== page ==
How Do Chickens Lay Eggs?

How Do Chickens Make Eggs? Here's the Step-By-Step Process.


An egg takes about 25 hours to develop in the oviduct. As the egg is being laid, everted uterus tissue protectively follows it and seals shut the intestinal opening until the egg drops into the nest.

“I can’t buy your eggs anymore,” was the astonishing announcement made by a college student who had been one of my best customers. I had to know what was going on. “Well, my husband was talking to your husband, and my husband found out that hens poop and lay eggs out of the same opening.” Oh. When some people make up their mind, there’s just no reasoning with them. But we’re reasonable people, you and I, so let’s explore the question “how do chickens lay eggs?” and why it’s not a problem that it comes out of the same opening as you-know-what.

A pullet starts life with two ovaries, but as she matures, the right ovary remains undeveloped and only the left one becomes fully functional. The functioning ovary contains all the undeveloped yolks, or ova, the pullet started out with. Exactly how many that is depends on which egg-spert you ask. Estimates range from 2,000 to 4,000, or even more. At any rate, from the day she enters this world, each female chick carries with her the beginnings of all the eggs she could possibly lay during her lifetime, but few hens lay more than about 1,000 of the possible total.

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If you ever have occasion to examine a hen’s innards, you will find a cluster of undeveloped egg yolks along her backbone, approximately halfway between her neck and tail. Depending on the hen’s age and how long she’s been laying, the yolks will range from head-of-a-pin size to nearly the full size you’d find in one of her eggs. In a pullet, or a hen that’s taking a break from laying (such as during a molt), or an elderly hen that’s no longer laying, all of the ova are small because none is developing in preparation for laying the next egg.

When a pullet reaches laying age, or a hen comes back into lay after a break, one by one the yolks mature, so at any given time her body contains yolks at various stages of development. Approximately every 25 hours, one yolk is mature enough to be released into the funnel of the oviduct, a process called ovulation, which usually occurs within an hour after the previous egg was laid.

If ovulation occurs too rapidly, or if one yolk for some reason moves too slowly through the oviduct and is joined by the next yolk, the pullet will lay an egg with two yolks. Double yolkers are typically laid by pullets before their production cycle becomes well synchronized, but may also be laid by heavy-breed hens, often as an inherited trait. Sometimes an egg contains more than two yolks; I once cracked open an egg that had three. The greatest number of yolks on record is nine in one egg.

During a yolk’s journey through the two-foot long oviduct, it is fertilized (if sperm are present), encased in various layers of egg white, wrapped in protective membranes, sealed within a shell, and finally enveloped in a fast-drying fluid coating called the bloom or cuticle.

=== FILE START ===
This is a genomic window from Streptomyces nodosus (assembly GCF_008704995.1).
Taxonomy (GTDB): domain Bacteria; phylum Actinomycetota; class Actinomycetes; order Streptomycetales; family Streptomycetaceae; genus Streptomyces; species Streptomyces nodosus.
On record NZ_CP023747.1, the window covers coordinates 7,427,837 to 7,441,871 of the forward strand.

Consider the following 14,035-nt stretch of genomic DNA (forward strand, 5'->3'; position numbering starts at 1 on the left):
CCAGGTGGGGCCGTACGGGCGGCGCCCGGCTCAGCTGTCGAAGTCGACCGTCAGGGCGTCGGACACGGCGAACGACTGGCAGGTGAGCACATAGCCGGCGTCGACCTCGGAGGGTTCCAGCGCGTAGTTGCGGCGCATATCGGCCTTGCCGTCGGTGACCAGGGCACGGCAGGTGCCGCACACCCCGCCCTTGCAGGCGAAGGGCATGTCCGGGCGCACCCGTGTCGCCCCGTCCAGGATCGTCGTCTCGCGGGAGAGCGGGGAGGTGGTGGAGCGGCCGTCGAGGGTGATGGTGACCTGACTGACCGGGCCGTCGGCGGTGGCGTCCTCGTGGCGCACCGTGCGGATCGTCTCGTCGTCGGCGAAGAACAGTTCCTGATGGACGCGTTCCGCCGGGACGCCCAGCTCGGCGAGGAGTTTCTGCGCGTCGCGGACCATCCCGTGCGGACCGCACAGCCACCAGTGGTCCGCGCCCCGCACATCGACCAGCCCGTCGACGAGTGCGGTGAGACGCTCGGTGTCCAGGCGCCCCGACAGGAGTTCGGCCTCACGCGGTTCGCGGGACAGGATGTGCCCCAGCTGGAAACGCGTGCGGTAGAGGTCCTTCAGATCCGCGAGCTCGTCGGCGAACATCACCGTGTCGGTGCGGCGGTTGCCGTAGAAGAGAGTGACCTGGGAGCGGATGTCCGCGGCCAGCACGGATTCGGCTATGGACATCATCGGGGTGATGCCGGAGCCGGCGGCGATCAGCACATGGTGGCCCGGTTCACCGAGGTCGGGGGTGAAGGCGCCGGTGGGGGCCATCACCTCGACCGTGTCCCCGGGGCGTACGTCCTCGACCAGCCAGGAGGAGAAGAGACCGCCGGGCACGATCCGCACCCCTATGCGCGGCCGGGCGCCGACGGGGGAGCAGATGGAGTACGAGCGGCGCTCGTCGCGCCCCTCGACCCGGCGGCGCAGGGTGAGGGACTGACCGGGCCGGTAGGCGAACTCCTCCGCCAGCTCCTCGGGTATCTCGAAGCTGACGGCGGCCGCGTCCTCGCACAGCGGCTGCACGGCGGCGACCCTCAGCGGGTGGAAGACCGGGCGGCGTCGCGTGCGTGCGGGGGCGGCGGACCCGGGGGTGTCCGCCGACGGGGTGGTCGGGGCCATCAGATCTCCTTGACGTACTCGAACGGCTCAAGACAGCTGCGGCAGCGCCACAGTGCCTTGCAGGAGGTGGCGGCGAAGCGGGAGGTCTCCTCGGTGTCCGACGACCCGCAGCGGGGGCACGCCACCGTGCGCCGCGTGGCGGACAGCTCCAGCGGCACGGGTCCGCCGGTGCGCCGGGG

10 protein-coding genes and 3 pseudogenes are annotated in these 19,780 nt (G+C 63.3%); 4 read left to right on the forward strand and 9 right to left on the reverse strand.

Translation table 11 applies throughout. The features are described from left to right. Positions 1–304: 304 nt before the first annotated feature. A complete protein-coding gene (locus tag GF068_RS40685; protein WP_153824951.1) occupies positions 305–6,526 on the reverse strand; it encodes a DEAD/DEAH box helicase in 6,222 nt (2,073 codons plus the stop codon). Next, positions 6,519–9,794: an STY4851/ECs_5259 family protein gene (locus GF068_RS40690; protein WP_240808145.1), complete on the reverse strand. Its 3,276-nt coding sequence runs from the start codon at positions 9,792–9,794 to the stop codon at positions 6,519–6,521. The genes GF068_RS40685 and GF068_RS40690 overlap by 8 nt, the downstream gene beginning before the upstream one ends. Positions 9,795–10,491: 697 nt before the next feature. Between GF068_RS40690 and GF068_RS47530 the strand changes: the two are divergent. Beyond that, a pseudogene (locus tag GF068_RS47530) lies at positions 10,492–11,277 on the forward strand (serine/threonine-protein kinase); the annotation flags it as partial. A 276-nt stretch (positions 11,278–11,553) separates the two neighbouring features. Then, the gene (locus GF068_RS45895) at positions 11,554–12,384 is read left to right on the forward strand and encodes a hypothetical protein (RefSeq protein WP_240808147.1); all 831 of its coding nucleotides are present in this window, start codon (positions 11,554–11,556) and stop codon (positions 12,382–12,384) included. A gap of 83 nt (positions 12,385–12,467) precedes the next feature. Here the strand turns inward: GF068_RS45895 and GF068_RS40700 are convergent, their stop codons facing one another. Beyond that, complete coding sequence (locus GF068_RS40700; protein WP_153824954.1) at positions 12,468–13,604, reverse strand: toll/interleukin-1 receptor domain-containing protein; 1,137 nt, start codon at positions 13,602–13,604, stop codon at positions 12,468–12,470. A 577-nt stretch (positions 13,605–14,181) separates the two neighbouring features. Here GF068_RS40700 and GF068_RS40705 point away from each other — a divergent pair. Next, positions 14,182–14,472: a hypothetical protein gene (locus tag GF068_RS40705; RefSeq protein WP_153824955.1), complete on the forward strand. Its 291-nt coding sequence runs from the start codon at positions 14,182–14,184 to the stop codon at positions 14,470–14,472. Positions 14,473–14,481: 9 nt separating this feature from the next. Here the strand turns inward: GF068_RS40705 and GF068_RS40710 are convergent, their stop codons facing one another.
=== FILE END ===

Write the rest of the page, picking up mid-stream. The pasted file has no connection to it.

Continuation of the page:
When the process is complete, the shell gland at the bottom end of the oviduct pushes the egg into the cloaca, a chamber just inside the vent where the reproductive and excretory tracts meet — which means, yes, a chicken lays eggs and poops out of the same opening. But not at the same time.

The shell gland, which technically is the hen’s uterus, grips the egg so tightly that the gland gets turned inside out as it follows the egg through the cloaca and out through the vent. If you come along when a hen is laying an egg, and she happens to be facing away from you, you might catch a glimpse of the tissue — vividly red because it’s loaded with tiny blood vessels — briefly protruding around the edges of the vent before it withdraws back inside the hen as soon as the egg is laid.

This everted, or prolapsed, tissue presses against the intestinal opening to ensure it remains shut while the egg passes through the cloaca. So the egg — having been surrounded by protective uterus tissue — emerges clean. Droppings in a chicken nesting box are the result of activities other than laying, such as lingering in the nest after laying an egg, roosting on the edge of the nest, hiding in the nest to avoid being pecked, scratching in bedding material, and napping in the nest. Any filth you might find on an eggshell got there after the egg was laid.

So now you are armed with an answer to how do chickens lay eggs, ready to allay the fears of any of your friends or customers who might express concerns about the opening an egg comes out of. And by the way, those college students who stopped buying backyard chicken eggs from me did not give up eating eggs. They bought them at the supermarket, where (don’t you know?) eggs are manufactured in sanitary plastic cartons.


Talk about getting caught in the act! This photo, titled “Leghorn Pullet Laying An Egg” was sent by Molly McConnell, Minnesota. Reprinted from Backyard Poultry, February/March, 2007.

When Prolapse Becomes a Problem

Prolapse of the uterus is a natural process by which eggs are laid. If, however, an egg is too large, or a pullet is immature when she begins laying, the uterus may not readily retract back inside. Instead it remains prolapsed, a serious condition in which uterine tissue protrudes outside the vent. Unless you catch it in time, the exposed pink tissue will attract other chickens to pick, and the pullet will eventually die from hemorrhage and shock. Prolapse that progresses to this stage is called pickout or blowout. If you catch it right away, you may be able to reverse the situation by applying a hemorrhoidal cream, such as Preparation H, and isolating the pullet while she heals.